Cape Winelands ECD teachers get training that would benefit 30 000 children
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A collaboration between various business and government stakeholders in the Cape Winelands are working together to train thousands of early childhood development practitioners to create job opportunities.
While popularly known for its tourism and picturesque scenery, the Winelands is also an area often mired in dire poverty and violence.
The ECD training campaign could benefit over 30 000 children in the Cape Winelands by 2025.
It is the brain-child of Indaba Institute founder and chairman Andre Shearer after witnessing the low levels of access to quality early care and ECD programmes
“We believe the majority of South African children may never reach their full potential as a direct result of poverty and lack of adequate nutrition, health and education,” explained Shearer.
Shearer said he believed that high-quality ECD could break the cycle.
The Indaba Institute provides quality training for teachers based in the Winelands’ communities. The teaching curriculum is based on the 110-year-old Montessorian education principles, and this is Southern Africa’s only teacher training centre accredited by the Association Montessori International (AMI).
Over the past three months a group of teachers from Kayamandi in Stellenbosch have participated in the pioneering pilot programme - called “Community Rooted Education” (CoRE).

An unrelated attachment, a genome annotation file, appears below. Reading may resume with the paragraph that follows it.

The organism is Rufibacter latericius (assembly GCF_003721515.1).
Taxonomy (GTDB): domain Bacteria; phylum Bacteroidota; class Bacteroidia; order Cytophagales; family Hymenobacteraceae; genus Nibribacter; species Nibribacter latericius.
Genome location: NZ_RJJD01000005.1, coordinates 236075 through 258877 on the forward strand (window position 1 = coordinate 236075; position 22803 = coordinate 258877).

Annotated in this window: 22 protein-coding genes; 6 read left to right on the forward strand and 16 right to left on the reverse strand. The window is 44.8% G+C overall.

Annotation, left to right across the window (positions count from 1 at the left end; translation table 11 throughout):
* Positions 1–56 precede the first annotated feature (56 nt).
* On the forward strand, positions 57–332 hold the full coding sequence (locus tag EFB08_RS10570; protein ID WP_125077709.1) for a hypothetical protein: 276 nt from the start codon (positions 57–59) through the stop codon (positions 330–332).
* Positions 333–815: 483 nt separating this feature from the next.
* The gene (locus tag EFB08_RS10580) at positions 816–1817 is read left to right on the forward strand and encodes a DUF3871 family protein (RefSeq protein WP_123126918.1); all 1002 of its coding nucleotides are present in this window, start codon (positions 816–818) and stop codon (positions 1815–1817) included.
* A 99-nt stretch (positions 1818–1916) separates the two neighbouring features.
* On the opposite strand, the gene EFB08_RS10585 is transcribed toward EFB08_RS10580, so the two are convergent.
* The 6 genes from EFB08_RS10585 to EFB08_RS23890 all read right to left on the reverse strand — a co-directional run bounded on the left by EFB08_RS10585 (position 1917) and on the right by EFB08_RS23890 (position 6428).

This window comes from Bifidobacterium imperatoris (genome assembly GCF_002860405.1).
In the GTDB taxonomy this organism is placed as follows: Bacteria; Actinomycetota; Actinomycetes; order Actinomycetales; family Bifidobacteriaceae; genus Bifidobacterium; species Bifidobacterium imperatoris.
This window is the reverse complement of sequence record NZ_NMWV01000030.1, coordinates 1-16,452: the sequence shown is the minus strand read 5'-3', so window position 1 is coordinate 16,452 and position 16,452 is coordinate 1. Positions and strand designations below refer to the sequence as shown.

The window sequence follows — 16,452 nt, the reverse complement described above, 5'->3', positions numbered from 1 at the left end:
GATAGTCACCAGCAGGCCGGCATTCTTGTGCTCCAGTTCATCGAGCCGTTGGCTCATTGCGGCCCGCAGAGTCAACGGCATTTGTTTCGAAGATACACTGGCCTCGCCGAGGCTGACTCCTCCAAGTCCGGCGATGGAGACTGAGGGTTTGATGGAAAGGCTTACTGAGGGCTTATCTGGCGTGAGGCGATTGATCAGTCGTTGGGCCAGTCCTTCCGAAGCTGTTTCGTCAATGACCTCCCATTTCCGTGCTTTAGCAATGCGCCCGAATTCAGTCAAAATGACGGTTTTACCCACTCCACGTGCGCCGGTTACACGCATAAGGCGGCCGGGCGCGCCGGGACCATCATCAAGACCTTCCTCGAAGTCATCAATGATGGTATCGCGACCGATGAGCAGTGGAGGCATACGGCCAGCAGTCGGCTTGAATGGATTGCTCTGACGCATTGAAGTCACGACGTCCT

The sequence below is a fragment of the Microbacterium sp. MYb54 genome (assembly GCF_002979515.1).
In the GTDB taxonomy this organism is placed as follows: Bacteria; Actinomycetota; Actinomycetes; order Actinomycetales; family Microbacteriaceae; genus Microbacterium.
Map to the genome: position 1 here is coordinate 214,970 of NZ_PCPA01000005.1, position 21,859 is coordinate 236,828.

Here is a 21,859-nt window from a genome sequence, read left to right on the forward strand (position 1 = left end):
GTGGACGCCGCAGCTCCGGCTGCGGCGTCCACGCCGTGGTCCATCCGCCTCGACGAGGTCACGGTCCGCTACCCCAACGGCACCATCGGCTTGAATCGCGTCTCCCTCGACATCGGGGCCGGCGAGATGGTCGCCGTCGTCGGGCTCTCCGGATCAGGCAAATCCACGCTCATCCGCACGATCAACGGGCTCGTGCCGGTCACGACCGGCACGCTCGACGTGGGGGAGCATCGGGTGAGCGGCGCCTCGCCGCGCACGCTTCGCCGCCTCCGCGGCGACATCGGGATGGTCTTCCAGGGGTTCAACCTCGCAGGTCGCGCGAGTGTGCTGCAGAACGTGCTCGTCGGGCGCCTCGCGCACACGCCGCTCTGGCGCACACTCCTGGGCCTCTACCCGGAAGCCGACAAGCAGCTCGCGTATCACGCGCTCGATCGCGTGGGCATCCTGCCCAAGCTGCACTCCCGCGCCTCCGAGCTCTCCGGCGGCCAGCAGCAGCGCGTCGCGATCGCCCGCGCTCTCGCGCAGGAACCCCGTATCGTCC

The newly-trained women have now gone back out into their community to apply their newly acquired specialist knowledge in Montessori-based Early Childhood Development to the children from this low-income area.
Shearer said: “Our training enables teachers to become true observers of the child – to train their minds to understand the needs of the child and prepare an environment that serves children's development.”
The Indaba chairman said a focus on, and an investment in, Early Childhood Development is the greatest investment in South Africa.
“For this reason that I decided to create the Indaba Institute - to empower teachers to provide the best ECD education possible to the next generations, thereby helping to ultimately break the cycle of poverty,” he said.